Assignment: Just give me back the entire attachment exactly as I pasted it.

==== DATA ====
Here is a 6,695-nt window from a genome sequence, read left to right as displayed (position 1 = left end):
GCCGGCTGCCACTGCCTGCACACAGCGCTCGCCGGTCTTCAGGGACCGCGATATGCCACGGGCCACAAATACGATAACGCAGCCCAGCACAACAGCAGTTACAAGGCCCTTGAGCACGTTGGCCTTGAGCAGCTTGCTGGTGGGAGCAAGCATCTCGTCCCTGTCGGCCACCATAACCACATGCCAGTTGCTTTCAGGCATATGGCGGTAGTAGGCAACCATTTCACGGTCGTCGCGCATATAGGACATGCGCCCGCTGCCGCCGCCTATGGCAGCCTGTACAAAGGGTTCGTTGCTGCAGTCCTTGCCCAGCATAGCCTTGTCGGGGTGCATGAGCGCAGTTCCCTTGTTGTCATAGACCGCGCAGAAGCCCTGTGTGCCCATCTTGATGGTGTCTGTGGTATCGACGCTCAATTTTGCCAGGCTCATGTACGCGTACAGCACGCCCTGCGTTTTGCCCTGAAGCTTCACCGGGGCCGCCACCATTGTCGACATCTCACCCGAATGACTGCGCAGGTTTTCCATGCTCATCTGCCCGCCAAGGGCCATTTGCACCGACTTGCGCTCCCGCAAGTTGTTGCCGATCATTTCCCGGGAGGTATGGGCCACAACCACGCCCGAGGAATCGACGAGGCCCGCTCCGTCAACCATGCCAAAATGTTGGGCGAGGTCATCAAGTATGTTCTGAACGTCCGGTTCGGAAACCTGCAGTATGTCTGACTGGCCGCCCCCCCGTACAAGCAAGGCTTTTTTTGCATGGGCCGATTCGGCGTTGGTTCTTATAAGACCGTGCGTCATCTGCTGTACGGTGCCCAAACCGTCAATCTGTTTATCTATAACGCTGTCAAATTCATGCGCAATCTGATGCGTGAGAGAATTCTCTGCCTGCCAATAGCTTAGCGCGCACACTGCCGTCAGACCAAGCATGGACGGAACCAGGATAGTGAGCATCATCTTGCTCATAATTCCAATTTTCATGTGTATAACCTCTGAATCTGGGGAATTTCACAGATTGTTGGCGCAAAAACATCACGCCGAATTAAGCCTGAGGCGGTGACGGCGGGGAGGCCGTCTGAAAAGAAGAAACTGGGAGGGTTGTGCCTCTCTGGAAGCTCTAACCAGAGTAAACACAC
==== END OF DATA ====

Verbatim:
Here is a 6,695-nt window from a genome sequence, read left to right as displayed (position 1 = left end):
GCCGGCTGCCACTGCCTGCACACAGCGCTCGCCGGTCTTCAGGGACCGCGATATGCCACGGGCCACAAATACGATAACGCAGCCCAGCACAACAGCAGTTACAAGGCCCTTGAGCACGTTGGCCTTGAGCAGCTTGCTGGTGGGAGCAAGCATCTCGTCCCTGTCGGCCACCATAACCACATGCCAGTTGCTTTCAGGCATATGGCGGTAGTAGGCAACCATTTCACGGTCGTCGCGCATATAGGACATGCGCCCGCTGCCGCCGCCTATGGCAGCCTGTACAAAGGGTTCGTTGCTGCAGTCCTTGCCCAGCATAGCCTTGTCGGGGTGCATGAGCGCAGTTCCCTTGTTGTCATAGACCGCGCAGAAGCCCTGTGTGCCCATCTTGATGGTGTCTGTGGTATCGACGCTCAATTTTGCCAGGCTCATGTACGCGTACAGCACGCCCTGCGTTTTGCCCTGAAGCTTCACCGGGGCCGCCACCATTGTCGACATCTCACCCGAATGACTGCGCAGGTTTTCCATGCTCATCTGCCCGCCAAGGGCCATTTGCACCGACTTGCGCTCCCGCAAGTTGTTGCCGATCATTTCCCGGGAGGTATGGGCCACAACCACGCCCGAGGAATCGACGAGGCCCGCTCCGTCAACCATGCCAAAATGTTGGGCGAGGTCATCAAGTATGTTCTGAACGTCCGGTTCGGAAACCTGCAGTATGTCTGACTGGCCGCCCCCCCGTACAAGCAAGGCTTTTTTTGCATGGGCCGATTCGGCGTTGGTTCTTATAAGACCGTGCGTCATCTGCTGTACGGTGCCCAAACCGTCAATCTGTTTATCTATAACGCTGTCAAATTCATGCGCAATCTGATGCGTGAGAGAATTCTCTGCCTGCCAATAGCTTAGCGCGCACACTGCCGTCAGACCAAGCATGGACGGAACCAGGATAGTGAGCATCATCTTGCTCATAATTCCAATTTTCATGTGTATAACCTCTGAATCTGGGGAATTTCACAGATTGTTGGCGCAAAAACATCACGCCGAATTAAGCCTGAGGCGGTGACGGCGGGGAGGCCGTCTGAAAAGAAGAAACTGGGAGGGTTGTGCCTCTCTGGAAGCTCTAACCAGAGTAAACACAC